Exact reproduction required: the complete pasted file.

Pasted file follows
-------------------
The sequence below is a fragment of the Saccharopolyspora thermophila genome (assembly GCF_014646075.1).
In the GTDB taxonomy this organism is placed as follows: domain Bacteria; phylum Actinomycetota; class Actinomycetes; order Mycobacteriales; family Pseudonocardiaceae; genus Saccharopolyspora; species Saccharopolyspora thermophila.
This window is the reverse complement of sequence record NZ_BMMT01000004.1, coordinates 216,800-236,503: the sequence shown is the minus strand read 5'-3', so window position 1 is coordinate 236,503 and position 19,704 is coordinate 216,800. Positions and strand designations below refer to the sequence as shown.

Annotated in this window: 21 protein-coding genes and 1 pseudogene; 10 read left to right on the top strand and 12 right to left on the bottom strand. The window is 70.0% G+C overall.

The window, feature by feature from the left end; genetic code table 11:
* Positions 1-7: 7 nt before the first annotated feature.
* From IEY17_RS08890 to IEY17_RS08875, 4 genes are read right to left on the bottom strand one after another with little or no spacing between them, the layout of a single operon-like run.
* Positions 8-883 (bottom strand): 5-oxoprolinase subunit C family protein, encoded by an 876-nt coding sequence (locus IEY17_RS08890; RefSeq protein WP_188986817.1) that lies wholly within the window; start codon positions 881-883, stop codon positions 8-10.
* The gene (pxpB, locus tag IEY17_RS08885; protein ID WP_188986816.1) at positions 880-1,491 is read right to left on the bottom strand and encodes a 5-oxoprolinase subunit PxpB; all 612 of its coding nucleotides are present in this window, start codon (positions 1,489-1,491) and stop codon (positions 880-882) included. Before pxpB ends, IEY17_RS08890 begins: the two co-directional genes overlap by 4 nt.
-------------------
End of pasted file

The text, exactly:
The sequence below is a fragment of the Saccharopolyspora thermophila genome (assembly GCF_014646075.1).
In the GTDB taxonomy this organism is placed as follows: domain Bacteria; phylum Actinomycetota; class Actinomycetes; order Mycobacteriales; family Pseudonocardiaceae; genus Saccharopolyspora; species Saccharopolyspora thermophila.
This window is the reverse complement of sequence record NZ_BMMT01000004.1, coordinates 216,800-236,503: the sequence shown is the minus strand read 5'-3', so window position 1 is coordinate 236,503 and position 19,704 is coordinate 216,800. Positions and strand designations below refer to the sequence as shown.

Annotated in this window: 21 protein-coding genes and 1 pseudogene; 10 read left to right on the top strand and 12 right to left on the bottom strand. The window is 70.0% G+C overall.

The window, feature by feature from the left end; genetic code table 11:
* Positions 1-7: 7 nt before the first annotated feature.
* From IEY17_RS08890 to IEY17_RS08875, 4 genes are read right to left on the bottom strand one after another with little or no spacing between them, the layout of a single operon-like run.
* Positions 8-883 (bottom strand): 5-oxoprolinase subunit C family protein, encoded by an 876-nt coding sequence (locus IEY17_RS08890; RefSeq protein WP_188986817.1) that lies wholly within the window; start codon positions 881-883, stop codon positions 8-10.
* The gene (pxpB, locus tag IEY17_RS08885; protein ID WP_188986816.1) at positions 880-1,491 is read right to left on the bottom strand and encodes a 5-oxoprolinase subunit PxpB; all 612 of its coding nucleotides are present in this window, start codon (positions 1,489-1,491) and stop codon (positions 880-882) included. Before pxpB ends, IEY17_RS08890 begins: the two co-directional genes overlap by 4 nt.